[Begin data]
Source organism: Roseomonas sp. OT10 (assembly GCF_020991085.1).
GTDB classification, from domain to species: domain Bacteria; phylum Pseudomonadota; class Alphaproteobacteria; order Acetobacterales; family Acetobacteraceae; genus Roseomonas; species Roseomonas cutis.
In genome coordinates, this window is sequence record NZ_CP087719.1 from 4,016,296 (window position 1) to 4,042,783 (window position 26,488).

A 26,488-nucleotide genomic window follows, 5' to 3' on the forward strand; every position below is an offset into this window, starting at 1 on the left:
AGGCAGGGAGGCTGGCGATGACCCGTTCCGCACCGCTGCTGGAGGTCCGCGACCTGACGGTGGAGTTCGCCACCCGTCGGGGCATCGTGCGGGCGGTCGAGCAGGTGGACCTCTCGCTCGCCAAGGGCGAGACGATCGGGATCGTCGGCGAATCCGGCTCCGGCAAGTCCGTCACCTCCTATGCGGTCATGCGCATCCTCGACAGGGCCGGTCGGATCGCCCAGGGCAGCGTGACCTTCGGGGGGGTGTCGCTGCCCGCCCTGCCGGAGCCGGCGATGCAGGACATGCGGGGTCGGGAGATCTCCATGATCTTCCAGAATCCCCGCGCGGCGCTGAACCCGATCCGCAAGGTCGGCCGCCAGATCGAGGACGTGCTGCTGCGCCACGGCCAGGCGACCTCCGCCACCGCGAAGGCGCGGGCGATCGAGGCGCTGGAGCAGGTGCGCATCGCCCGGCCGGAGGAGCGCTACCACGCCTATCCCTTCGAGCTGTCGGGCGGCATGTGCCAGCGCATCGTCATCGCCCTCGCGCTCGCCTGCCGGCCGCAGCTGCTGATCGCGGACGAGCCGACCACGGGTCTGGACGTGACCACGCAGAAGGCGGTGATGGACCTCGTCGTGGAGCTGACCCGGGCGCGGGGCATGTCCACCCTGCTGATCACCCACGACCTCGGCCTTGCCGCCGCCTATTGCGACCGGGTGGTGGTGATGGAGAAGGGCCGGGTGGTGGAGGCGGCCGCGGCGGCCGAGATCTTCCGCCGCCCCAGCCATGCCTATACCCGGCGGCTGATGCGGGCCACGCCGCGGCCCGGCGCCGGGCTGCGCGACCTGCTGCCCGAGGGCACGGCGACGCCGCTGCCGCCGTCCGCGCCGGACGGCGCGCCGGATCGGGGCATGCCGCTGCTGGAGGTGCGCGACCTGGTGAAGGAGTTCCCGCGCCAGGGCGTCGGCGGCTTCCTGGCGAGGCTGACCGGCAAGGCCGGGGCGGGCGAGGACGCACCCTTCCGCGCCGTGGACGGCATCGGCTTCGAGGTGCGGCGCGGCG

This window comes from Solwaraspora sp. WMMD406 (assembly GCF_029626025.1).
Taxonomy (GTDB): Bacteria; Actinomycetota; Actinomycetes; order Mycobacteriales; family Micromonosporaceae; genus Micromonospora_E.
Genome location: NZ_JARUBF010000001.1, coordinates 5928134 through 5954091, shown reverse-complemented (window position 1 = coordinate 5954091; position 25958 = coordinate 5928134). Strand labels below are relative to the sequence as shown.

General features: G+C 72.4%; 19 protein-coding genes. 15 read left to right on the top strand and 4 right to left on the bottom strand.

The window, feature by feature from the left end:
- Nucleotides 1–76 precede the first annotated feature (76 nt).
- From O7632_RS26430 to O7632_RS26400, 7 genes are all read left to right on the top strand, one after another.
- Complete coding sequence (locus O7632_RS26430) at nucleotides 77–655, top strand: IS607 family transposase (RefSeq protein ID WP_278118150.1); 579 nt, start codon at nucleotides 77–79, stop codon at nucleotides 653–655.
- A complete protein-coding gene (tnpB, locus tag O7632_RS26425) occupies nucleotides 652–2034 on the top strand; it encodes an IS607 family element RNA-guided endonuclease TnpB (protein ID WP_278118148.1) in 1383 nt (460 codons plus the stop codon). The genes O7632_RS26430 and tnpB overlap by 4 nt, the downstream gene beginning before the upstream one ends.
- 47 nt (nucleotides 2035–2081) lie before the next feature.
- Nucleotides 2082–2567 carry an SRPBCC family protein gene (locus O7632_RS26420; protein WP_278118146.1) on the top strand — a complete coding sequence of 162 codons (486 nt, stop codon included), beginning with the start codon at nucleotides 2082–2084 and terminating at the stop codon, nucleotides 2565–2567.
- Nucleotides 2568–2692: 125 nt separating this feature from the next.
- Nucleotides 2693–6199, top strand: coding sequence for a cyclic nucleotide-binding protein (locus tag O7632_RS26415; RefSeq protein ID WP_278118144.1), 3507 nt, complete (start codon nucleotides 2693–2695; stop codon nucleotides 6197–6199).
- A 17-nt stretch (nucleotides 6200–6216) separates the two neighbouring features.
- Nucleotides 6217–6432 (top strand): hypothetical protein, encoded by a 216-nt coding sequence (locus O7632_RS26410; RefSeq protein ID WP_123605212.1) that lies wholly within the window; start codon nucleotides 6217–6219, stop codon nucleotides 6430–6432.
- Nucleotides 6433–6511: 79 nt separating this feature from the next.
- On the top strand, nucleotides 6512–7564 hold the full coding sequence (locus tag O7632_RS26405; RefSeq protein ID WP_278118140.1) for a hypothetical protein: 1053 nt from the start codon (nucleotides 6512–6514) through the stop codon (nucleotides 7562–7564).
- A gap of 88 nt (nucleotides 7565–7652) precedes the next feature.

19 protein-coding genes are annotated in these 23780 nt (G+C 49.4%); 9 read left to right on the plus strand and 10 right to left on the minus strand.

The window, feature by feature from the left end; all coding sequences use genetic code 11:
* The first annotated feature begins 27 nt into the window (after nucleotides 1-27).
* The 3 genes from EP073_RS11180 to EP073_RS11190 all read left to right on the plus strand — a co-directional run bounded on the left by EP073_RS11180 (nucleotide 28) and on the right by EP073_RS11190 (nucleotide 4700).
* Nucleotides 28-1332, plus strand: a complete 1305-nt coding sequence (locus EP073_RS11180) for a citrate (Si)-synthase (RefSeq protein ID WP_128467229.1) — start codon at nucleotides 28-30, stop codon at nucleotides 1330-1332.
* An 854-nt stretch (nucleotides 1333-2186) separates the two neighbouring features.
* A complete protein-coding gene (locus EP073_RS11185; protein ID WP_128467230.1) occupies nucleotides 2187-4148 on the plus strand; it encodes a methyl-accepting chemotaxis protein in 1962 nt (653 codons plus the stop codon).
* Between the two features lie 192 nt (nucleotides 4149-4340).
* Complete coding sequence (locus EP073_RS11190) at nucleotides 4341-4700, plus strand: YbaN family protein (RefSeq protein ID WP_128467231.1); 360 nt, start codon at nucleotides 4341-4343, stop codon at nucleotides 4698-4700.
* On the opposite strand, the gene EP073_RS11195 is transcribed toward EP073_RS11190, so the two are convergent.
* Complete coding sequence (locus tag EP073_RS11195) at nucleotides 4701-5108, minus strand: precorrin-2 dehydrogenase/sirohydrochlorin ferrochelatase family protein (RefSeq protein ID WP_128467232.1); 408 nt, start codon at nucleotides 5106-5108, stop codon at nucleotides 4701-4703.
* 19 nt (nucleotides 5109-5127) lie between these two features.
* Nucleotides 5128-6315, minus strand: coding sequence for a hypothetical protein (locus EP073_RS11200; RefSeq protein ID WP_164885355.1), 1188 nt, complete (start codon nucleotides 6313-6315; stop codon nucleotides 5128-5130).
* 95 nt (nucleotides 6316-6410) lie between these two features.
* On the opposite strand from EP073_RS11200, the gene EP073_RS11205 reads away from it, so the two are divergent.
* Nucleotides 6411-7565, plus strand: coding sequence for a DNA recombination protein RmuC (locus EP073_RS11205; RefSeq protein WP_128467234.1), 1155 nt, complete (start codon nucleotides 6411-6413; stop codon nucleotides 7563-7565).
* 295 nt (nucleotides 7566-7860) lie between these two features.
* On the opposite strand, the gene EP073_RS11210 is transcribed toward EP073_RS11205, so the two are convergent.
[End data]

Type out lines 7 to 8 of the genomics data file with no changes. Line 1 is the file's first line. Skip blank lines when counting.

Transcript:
Taxonomy (GTDB): Bacteria; Actinomycetota; Actinomycetes; order Mycobacteriales; family Micromonosporaceae; genus Micromonospora_E.
Genome location: NZ_JARUBF010000001.1, coordinates 5928134 through 5954091, shown reverse-complemented (window position 1 = coordinate 5954091; position 25958 = coordinate 5928134). Strand labels below are relative to the sequence as shown.